Business leaders plea to end devolution deadlock '˜or damage the region's economy and reputation'

Failure to strike a deal on devolution for South Yorkshire will cause the region to miss out on investment, skills and damage its reputation on a national and world stage, business leaders warn today.

Steel giant Liberty House

The letter, seen by this newspaper, is signed by virtually every large company and business organisation in the region and comes as the proposal for a devolution settlement for the region worth £900m over 30 years has begun to seriously unravel in recent weeks after political leaders in Doncaster and Barnsley entered talks for a separate deal covering the wider Yorkshire area.

Signatories to the letter include Liberty Speciality Steels, Henry Boot, Outokumpu, British Land, AES Engineering, Wosskow Brown, Metalysis and Mount Pleasant Hotel, as well as the current and former 12 Master Cutlers at the Company of Cutlers.

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The move comes after the proposed deal for devolution, agreed upon by all of the council leaders in the region back in 2015, has begun to fracture amid tensions between political leaders over the proposed location of South Yorkshire’s HS2 station, a court ruling on the legality of the deal and the desire of some to consider other devolution options, with leaders in Barnsley and Doncaster entering talks in recent weeks over a separate deal covering much of the rest of Yorkshire.

Representatives from regional bodies including EEF and Medilink have signed, along with the chairman of the Local Enterprise Partnership (LEP) Sir Nigel Knowles, as well as hundreds of bosses from firms in Doncaster, Barnsley, Chesterfield and Sheffield.

One extract of the letter seen by The Yorkshire Post, reads: “The possible loss to the region of significant funding is clearly of real concern; the damage to the region’s reputation and impact on business confidence is potentially equally or more damaging to our long term prospects.”

“We have the possibility to be the paramount region of the country with regard to advanced manufacturing, health provision and research, digital innovation and other sectors.

“We should continue to pursue this actively and thereby significantly enhance the job opportunities and life prospects for our citizens.”

Sheffield Town Hall.

It adds: “The South Yorkshire Local Authority Leaders showed a strong commitment to being a leading UK region when in 2015 you negotiated the deal to secure devolved powers.

“While the recent withdrawal of Bassetlaw and Chesterfield from the subsequently broadened Sheffield City Region devolution deal is disappointing, this is far less significant than the recent public indication that not all of the four South Yorkshire Local Authority leaders remain certain regarding their future commitment to the deal for our region, which we understand remains on the table.”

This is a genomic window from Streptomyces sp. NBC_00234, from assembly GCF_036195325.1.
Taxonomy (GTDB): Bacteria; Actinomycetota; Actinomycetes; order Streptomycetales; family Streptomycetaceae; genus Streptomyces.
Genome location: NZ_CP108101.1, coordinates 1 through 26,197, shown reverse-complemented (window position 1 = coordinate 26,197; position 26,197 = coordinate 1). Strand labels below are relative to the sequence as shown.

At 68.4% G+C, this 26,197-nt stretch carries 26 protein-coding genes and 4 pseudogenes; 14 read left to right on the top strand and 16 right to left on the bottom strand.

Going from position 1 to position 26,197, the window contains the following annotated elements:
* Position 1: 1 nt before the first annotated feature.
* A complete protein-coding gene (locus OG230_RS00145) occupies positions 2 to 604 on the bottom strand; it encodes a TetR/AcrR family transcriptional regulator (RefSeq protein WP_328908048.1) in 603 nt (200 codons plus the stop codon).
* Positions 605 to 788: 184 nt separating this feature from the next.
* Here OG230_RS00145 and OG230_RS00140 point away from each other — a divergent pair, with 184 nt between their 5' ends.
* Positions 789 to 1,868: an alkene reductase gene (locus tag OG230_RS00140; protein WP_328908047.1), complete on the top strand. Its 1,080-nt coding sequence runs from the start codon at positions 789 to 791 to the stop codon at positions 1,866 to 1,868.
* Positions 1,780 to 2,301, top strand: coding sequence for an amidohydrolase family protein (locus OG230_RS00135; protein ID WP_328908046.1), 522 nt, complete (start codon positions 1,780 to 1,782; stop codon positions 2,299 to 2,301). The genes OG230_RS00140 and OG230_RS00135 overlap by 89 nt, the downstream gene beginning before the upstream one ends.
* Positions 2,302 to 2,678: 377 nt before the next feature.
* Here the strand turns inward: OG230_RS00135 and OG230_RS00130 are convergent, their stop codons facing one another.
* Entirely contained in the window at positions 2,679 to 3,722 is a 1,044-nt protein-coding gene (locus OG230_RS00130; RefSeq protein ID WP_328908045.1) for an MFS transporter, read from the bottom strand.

Another extract addresses concerns over a directly elected mayor in the area, a prerequisite from Government when it comes to handing devolved powers to the regions.

“There may be concern about an elected mayor for our region,” it reads.

Lord Jim O'Neill

“We believe current uncertainties and apparent differences argue the case for this eloquently. The right choice of mayor can act as a powerful internal facilitator, bringing our region closer together - elected leaders, private sector, voluntary sector and other relevant parties.”

Intriguingly, the letter lays open the prospect of a pan-Yorkshire deal further down the line but says the immediate priority should be for the Sheffield city region.

“A Yorkshire deal may emerge as a possibility in the years ahead, but surely we will be better placed to be a strong component of that, should it arise, if we push ahead to really strengthen South Yorkshire first,” it says.

The letter’s content was praised by former Government minister Lord Jim O’Neill as a “welcome dose of reality”.

Sheffield Town Hall.

Lord O’Neill told The Yorkshire Post: “The early steps to agree a provisional devolution deal by the Sheffield City Region was highly sensible and consistent with the approach the government had adopted to back urban conurbations around the country in giving them more responsibility for their own economic growth and development.

“It is very sensible and I encourage those who have stepped away to return.

“I believe passionately that those in Yorkshire who have expressed a commitment to meaningful devolution, notably across the West Yorkshire Combined Authority and in the Humber, should be able to move forward.

“However, although a romantic notion I do not feel if we want to see meaningful progress this year that a pan Yorkshire deal is a viable way of achieving it.”

Lord Jim O'Neill